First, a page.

Until April 2017, Tennessee’s DOC relied on one employee to extract data from seized contraband phones from 10 correctional facilities spread across the state, where only one forensic analyst was responsible for handling extraction and analysis. In some months, as many as five boxes of phones would arrive, containing hundreds of phones each. In urgent, high-profile cases, phones would be driven to the Nashville office, consuming many hours of employee time and resources.  Backlogs were high, processing was slow, and investigations were impeded.

That changed in early 2017 with the rollout of a new mobile forensic system, which used eight specialized extraction kiosks and five PC-based software applications.

The kiosks are computers with “wizard-like workflows” that make it easy to extract phone data by following simple steps.  Every investigator received two days of training, enabling them to manage the extractions successfully in almost every case.

The number of phones processed increased by 584 percent in 2017 vs. the same period in 2016. Reports on phones were processed quickly, and valuable and actionable intelligence was gathered when phones were seized from inmates. (Over 60 percent of the phones analyzed in 2017 contained gang-related information).

“Our department’s mission is ‘to operate safe and secure prisons and provide effective community supervision in order to enhance public safety,’” said Korey Cooper, director of the Office of Investigations & Compliance at the DOC. “Our new mobile forensic system helps us to fulfil our mission daily. Contraband cellular phones can have a wealth of information stored in their memory. By extracting and analyzing more devices, the TDOC Office of Investigation & Compliance can reduce violence and contraband introduction statewide in a more timely fashion.”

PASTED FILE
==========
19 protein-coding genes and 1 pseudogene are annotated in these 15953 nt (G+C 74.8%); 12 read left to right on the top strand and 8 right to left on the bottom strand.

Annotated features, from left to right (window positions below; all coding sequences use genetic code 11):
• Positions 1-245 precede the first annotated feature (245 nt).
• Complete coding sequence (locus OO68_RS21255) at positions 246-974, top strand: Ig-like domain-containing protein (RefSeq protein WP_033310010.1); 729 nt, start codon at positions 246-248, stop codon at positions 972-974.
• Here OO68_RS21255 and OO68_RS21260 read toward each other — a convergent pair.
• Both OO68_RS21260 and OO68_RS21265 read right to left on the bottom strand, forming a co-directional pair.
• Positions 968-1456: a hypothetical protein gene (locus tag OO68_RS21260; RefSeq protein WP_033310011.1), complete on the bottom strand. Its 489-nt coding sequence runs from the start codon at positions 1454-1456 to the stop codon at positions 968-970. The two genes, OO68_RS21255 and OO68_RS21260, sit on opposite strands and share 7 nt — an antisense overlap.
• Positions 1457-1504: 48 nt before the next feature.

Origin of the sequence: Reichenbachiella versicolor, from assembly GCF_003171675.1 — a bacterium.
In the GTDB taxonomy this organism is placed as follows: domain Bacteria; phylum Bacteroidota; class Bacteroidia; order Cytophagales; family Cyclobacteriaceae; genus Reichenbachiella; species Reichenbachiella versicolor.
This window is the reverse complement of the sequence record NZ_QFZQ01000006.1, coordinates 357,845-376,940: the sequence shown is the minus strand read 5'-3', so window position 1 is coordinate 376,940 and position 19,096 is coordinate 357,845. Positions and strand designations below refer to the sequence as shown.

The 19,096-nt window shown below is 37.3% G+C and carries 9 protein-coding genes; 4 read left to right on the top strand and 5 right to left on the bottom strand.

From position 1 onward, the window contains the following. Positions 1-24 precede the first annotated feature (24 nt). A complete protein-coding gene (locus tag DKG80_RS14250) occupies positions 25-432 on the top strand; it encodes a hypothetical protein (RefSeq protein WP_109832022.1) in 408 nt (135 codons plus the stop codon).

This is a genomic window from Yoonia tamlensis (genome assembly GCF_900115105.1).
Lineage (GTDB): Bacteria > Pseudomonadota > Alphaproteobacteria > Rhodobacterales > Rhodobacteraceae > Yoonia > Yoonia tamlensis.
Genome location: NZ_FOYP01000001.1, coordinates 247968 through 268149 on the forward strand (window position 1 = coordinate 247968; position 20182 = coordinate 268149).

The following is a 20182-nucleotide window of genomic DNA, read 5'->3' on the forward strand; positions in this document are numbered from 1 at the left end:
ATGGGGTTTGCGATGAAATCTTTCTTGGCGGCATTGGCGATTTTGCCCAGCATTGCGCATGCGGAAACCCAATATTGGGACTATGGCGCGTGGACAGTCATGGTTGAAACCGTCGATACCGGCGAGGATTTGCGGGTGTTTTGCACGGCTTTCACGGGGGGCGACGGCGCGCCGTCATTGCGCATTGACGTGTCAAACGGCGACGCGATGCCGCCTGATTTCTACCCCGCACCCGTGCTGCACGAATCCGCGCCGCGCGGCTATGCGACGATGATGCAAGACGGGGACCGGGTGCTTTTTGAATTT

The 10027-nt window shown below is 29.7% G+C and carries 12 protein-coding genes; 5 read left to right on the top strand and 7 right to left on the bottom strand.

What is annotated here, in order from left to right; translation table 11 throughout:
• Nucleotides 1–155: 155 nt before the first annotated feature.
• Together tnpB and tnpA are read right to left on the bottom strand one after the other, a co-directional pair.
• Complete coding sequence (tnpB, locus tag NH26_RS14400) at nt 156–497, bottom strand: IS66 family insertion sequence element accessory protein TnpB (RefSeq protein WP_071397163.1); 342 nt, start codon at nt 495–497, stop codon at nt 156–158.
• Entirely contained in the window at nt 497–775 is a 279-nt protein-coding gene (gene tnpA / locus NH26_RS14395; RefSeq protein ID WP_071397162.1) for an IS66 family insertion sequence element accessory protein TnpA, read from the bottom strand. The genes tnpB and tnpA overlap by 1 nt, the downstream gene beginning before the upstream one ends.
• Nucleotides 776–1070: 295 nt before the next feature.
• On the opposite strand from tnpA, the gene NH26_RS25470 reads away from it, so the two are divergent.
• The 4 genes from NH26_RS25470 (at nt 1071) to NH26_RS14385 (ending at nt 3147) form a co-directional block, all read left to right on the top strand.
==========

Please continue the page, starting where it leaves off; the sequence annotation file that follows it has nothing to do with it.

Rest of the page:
“Technology and applications (apps) improve daily. TDOC can rest assured that the new tools in our intelligence toolbox will help us stay current on today’s technological progressions. Additionally, this new system allows the department to collaborate more with our partner law enforcement agencies to share intelligence gathered.”

Today, the Tennessee DOC investigators are getting updated intelligence and evidence with no delays. In terms of prison and public safety, the switch to forensic technology paid off in a number of ways:

  • It enabled the identification of high-ranking gang members, as well as helped prison officials isolate and house them safely;
  • Through timely analysis of phone data, investigators have been able to look for evidence of potential attacks on staff members, before they occur;
  • The Tennessee DOC’s Community Supervision staff members have also begun using the same technology in their work monitoring residents on parole, probation and other forms of release and community service.

Implementing the right tools and technologies for prison systems to combat contraband cell phones is imperative. Other states would do well to explore similar efforts and approaches as Tennessee’s, to help address the contraband cell phone problem and convert the data on the contraband cell phones into a rich source of intelligence for investigators.


About the author
Joel Bollo is CEO of MSAB, a provider of mobile forensic technology.